The Metro has now been on the fleet for almost exactly three months. I did a Trip Report on going to pick it up and a review of my first impressions, so I thought it would be a good idea to take stock of how things have been going and if those first impressions were accurate.
I’m pleased to report that we’re still on very good terms. In fact, the occasional flat battery aside (more of which later), the Metro has not given a moments trouble. On the one hand this shouldn’t be too surprising as it is essentially a brand new car and, all Austin-Rover jokes aside, you’d expect it to still be pretty fresh at 27,700 miles. I’ve now done 1,700 miles in the little blue car. Considering that its average annual mileage over its life averages out at a smidge over 1,000 miles a year I’m surprised that it didn’t suffer something of a shock to the system on suddenly being pressed into regular service hammering around the motorway network.
The Metro impressed me on Day One with its load carrying abilities and those have been put to further good use. People will always say that the Mini is a packaging masterpiece but really the Metro is even more so- you can get five people inside in something approaching comfort and still have useable and decently-sized boot. The Metro’s cavernous hatchback has swallowed up (simultaneously, I should add) a Casio keyboard, a mountain bike, a pair of Alfasud front wings, a bag of laundry, a pair of Guitar Hero controllers and a plastic crate of miscellaneous ‘stuff’. You can’t do that in a Mini. Or many modern superminis, for that matter.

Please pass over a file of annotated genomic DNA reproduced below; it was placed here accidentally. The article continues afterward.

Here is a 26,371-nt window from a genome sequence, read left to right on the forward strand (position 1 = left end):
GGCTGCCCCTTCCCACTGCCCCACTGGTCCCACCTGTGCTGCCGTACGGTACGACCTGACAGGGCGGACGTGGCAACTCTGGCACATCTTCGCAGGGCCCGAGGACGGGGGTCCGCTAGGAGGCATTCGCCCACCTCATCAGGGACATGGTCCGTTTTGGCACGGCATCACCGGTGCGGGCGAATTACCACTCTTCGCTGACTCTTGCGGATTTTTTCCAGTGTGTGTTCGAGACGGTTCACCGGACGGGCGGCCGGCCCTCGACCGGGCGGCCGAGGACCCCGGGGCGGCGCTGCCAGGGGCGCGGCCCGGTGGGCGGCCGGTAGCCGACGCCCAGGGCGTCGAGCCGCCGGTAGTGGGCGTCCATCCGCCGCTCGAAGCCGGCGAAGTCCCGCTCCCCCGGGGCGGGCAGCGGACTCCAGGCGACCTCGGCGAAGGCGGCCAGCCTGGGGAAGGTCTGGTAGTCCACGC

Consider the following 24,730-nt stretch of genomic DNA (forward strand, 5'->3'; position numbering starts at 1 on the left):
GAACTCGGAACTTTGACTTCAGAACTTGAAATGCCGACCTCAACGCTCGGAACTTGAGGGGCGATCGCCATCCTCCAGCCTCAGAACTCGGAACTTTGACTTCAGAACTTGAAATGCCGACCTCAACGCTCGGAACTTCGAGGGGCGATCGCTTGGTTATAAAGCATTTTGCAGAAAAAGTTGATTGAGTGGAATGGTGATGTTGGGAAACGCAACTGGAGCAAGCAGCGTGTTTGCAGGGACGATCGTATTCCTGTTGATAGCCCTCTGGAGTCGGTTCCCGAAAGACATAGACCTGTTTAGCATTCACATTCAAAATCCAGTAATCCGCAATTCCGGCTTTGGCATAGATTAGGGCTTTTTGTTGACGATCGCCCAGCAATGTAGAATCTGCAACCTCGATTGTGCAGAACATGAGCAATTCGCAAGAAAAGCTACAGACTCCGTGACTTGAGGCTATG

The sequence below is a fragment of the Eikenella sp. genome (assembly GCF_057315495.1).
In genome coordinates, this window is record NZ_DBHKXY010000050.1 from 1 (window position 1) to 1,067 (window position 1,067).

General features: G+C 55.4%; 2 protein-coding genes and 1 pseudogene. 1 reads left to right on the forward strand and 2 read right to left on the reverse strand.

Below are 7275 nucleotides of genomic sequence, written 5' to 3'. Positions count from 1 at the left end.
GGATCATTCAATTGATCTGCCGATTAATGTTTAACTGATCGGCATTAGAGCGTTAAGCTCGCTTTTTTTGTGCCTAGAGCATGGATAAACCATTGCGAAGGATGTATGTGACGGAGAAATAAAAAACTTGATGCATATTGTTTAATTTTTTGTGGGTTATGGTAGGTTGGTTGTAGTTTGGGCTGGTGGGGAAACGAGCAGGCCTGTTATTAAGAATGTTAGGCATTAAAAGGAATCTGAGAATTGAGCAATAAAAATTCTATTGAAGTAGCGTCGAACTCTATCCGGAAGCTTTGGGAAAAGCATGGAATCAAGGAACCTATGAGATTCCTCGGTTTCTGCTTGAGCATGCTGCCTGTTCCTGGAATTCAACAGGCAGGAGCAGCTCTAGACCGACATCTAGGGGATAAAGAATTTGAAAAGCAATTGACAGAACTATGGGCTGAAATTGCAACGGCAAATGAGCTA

As a car my long-term complaints about the Metro are pretty similar to those levelled at it back in the ‘Eighties. Although the A-Series engine is gutsy and economical it does have refinement problems. It could really do with a 5-speed gearbox and I’ve just about cured myself of the habit of trying to put it into ‘phantom fifth’ on the motorway (something that I’ve never tried to do in the 2CV, by the way, which makes much better use of its gear ratios). Not that this seems to affect the fuel economy, which stands resolutely in the high 40s/low 50s.
Although the interior is spacious the driving position is weird. Not uncomfortable, just weird. The interior, even on this ‘new’ car is made from some immensely cheap-feeling materials. Now the Metro (especially a basic 1.3L like mine) was a cheap car but I’ve never come across dashboard plastics that can seemingly be scratched by the air current of a foot or fingernail passing too close. The indicator stalks (stock Austin-Rover items found on everything from the ‘Eighties up to and including, to my delight, the Range Rover) are horribly flimsy and rubbery to use. Contrast with the clockwork precision of a Mk2 Golf’s switchgear.